Frank Martin’s Le Vin herbé, a “secular oratorio” based on the medieval legend of Tristan and Isolde, could not be further in scope and sensibility from Wagner’s opera. Written between 1938 and 1940, in a Switzerland oddly isolated from the war raging around, Le Vin herbé has the beautiful, archaic flavour of a Pre-Raphaelite painting. The opera it most recalls is Debussy’s Pelléas et Mélisande.
Written for eight instruments – two violins, two violas, two cellos, a double bass and piano – and 12 voices, Martin’s score is tonal but with shadings and slidings that make the listener constantly uneasy. From a recording, I had imagined a still, formal series of tableaux, the music exquisitely melancholy and the Greek chorus narrating and observing in a detached and emotionless way, with soloists stepping forward to deliver their inner monologues.
How then would director Polly Graham turn Martin’s strange and delicate oratorio into a piece of theatre big enough to fill an opera stage? Brilliantly, in my opinion. Graham and designer April Dalton didn’t clutter the stage with castles, forests or galleons; instead they left the space open to the back wall providing a canvas for Tim Mitchell’s dramatic lighting design. A walkway linked by ladders formed an arc over the onstage orchestra.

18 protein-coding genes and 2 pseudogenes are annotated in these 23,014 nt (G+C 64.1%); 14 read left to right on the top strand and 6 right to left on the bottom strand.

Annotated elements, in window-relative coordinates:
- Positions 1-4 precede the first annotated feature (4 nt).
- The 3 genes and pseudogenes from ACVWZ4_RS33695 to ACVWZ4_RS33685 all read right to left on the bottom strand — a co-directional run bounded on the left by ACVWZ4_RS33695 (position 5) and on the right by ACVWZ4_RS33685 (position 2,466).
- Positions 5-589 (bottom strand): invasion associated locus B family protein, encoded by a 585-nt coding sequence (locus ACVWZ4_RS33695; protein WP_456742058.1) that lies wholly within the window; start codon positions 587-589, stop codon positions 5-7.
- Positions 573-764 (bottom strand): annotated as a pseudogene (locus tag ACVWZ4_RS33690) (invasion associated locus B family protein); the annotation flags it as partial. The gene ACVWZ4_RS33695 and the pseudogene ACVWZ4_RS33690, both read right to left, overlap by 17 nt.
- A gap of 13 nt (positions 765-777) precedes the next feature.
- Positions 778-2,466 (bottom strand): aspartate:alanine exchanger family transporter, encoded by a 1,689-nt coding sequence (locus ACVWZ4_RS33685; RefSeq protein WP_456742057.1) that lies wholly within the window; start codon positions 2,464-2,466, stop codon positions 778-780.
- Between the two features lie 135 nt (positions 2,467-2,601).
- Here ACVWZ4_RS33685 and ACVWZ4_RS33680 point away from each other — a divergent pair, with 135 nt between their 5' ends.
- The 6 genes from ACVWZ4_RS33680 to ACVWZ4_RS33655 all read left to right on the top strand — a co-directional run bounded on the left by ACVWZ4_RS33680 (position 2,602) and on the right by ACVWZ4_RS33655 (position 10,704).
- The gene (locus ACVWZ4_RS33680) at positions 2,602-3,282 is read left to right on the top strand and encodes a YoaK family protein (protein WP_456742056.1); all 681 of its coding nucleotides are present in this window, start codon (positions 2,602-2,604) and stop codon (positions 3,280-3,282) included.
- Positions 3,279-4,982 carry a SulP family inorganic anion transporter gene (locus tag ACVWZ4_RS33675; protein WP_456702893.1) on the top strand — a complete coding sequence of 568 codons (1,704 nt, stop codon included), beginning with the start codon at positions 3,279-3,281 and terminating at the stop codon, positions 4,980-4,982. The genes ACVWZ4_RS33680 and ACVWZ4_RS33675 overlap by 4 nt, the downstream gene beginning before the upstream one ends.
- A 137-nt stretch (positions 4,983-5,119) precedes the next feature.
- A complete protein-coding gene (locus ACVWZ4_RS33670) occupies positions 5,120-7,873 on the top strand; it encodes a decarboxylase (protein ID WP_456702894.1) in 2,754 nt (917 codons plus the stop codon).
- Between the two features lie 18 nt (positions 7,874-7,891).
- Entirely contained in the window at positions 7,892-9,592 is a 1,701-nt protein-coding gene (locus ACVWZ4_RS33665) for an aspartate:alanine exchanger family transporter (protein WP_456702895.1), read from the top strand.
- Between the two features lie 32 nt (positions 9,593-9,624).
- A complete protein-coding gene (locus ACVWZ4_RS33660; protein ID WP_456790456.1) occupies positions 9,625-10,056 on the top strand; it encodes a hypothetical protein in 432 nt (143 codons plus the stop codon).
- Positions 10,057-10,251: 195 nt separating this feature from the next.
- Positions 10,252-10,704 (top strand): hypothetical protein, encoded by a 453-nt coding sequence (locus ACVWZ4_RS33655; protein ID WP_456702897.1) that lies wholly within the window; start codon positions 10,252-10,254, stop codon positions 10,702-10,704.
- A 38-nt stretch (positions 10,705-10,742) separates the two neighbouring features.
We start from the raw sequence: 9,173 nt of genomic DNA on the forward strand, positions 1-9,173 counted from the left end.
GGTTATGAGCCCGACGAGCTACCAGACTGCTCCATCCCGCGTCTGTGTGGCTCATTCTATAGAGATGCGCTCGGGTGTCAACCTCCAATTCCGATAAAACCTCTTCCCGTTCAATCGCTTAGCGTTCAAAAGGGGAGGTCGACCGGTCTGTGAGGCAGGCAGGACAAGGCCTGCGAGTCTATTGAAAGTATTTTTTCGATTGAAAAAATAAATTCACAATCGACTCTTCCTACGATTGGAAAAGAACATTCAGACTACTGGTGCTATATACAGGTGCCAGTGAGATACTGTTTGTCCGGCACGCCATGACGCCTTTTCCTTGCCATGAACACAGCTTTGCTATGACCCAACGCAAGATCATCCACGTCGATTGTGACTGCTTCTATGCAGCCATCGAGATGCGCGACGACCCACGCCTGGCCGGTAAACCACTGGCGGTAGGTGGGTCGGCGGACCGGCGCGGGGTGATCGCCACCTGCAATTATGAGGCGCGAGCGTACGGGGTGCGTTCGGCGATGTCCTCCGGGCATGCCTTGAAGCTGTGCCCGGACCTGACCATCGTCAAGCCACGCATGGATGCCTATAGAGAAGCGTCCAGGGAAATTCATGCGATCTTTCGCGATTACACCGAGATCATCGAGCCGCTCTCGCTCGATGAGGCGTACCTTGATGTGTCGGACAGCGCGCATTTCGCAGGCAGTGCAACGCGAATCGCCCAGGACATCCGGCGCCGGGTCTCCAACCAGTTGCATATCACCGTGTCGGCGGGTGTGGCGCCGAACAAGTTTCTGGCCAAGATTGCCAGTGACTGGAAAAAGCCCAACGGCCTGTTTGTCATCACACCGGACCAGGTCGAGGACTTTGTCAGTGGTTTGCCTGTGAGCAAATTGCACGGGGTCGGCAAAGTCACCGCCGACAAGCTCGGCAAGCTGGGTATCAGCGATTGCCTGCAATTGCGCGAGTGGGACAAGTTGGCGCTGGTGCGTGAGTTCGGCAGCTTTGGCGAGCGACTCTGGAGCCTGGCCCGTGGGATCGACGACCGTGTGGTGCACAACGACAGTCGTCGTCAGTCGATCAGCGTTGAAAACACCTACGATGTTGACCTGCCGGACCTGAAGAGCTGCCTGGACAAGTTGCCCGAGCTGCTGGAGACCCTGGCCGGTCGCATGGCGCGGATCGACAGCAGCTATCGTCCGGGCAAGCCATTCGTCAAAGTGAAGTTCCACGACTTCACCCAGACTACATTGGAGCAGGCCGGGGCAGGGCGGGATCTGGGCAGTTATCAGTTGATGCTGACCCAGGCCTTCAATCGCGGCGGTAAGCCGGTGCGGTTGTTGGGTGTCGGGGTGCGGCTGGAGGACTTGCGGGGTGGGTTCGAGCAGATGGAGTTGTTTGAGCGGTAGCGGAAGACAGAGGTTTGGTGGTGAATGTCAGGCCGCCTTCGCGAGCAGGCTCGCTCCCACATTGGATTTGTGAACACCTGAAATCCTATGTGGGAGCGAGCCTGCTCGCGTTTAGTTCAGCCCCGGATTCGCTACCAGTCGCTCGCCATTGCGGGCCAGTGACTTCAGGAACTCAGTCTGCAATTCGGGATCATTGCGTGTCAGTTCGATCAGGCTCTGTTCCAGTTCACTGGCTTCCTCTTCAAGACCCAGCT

The music, energetically conducted by James Southall, was the organic heart of the production. A black-clad chorus (at least double the forces Martin required) swelled and flowed around the structure like waves on the Irish Sea. Their robust voices injected flesh and blood into the opera and chorus members made a fine impression in the supporting solo roles – particularly Gareth Dafydd Morris as Kaherdin, Howard Kirk as King Mark and Sian Meinir as Iseult of the White Hands.
The lovers emerged from the black crowd in virginal white – Caitlin Hulcup was a luminous presence as Iseult the Fair and her coppery mezzo twined deliciously with Tom Randle’s sympathetic tenor. Physically, too, they fell upon each other like sex-starved teenagers after drinking the potion, before a distraught Brangien (Rosie Hay) dragged them apart.
With movement choreographed by Jo Fong, the chorus provided emotional high points. I loved the way the women cradled the dead Tristan, tenderly laying him in a shroud and lighting candles around the grave. Most poignant of all was the flowering bramble that grew out of Tristan’s grave and across to Iseult’s, when the chorus became a human chain slowly bridging the gap between the dead lovers. It was simple but effective, like the rest of this rather special production by WNO’s young associate director – definitely worth catching on its UK tour.